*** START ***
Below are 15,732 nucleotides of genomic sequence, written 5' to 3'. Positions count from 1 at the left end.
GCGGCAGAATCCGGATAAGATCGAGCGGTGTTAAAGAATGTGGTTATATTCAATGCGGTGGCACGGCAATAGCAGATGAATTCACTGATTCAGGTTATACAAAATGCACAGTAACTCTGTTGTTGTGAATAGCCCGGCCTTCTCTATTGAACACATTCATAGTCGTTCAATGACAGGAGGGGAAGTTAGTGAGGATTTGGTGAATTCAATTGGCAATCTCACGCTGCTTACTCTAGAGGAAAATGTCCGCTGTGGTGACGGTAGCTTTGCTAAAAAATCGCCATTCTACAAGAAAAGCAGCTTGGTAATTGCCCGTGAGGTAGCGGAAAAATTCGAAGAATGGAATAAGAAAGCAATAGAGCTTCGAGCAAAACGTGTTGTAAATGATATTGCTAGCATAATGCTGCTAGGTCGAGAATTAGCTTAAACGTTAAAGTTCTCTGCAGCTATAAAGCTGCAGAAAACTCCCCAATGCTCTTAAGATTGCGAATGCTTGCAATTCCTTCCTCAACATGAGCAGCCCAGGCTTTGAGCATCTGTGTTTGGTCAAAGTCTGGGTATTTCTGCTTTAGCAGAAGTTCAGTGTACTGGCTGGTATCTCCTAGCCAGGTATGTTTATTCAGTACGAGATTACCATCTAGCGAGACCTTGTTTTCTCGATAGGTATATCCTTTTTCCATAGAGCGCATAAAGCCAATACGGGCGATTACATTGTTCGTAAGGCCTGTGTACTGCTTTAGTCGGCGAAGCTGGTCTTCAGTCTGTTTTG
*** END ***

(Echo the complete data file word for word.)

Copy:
Below are 15,732 nucleotides of genomic sequence, written 5' to 3'. Positions count from 1 at the left end.
GCGGCAGAATCCGGATAAGATCGAGCGGTGTTAAAGAATGTGGTTATATTCAATGCGGTGGCACGGCAATAGCAGATGAATTCACTGATTCAGGTTATACAAAATGCACAGTAACTCTGTTGTTGTGAATAGCCCGGCCTTCTCTATTGAACACATTCATAGTCGTTCAATGACAGGAGGGGAAGTTAGTGAGGATTTGGTGAATTCAATTGGCAATCTCACGCTGCTTACTCTAGAGGAAAATGTCCGCTGTGGTGACGGTAGCTTTGCTAAAAAATCGCCATTCTACAAGAAAAGCAGCTTGGTAATTGCCCGTGAGGTAGCGGAAAAATTCGAAGAATGGAATAAGAAAGCAATAGAGCTTCGAGCAAAACGTGTTGTAAATGATATTGCTAGCATAATGCTGCTAGGTCGAGAATTAGCTTAAACGTTAAAGTTCTCTGCAGCTATAAAGCTGCAGAAAACTCCCCAATGCTCTTAAGATTGCGAATGCTTGCAATTCCTTCCTCAACATGAGCAGCCCAGGCTTTGAGCATCTGTGTTTGGTCAAAGTCTGGGTATTTCTGCTTTAGCAGAAGTTCAGTGTACTGGCTGGTATCTCCTAGCCAGGTATGTTTATTCAGTACGAGATTACCATCTAGCGAGACCTTGTTTTCTCGATAGGTATATCCTTTTTCCATAGAGCGCATAAAGCCAATACGGGCGATTACATTGTTCGTAAGGCCTGTGTACTGCTTTAGTCGGCGAAGCTGGTCTTCAGTCTGTTTTG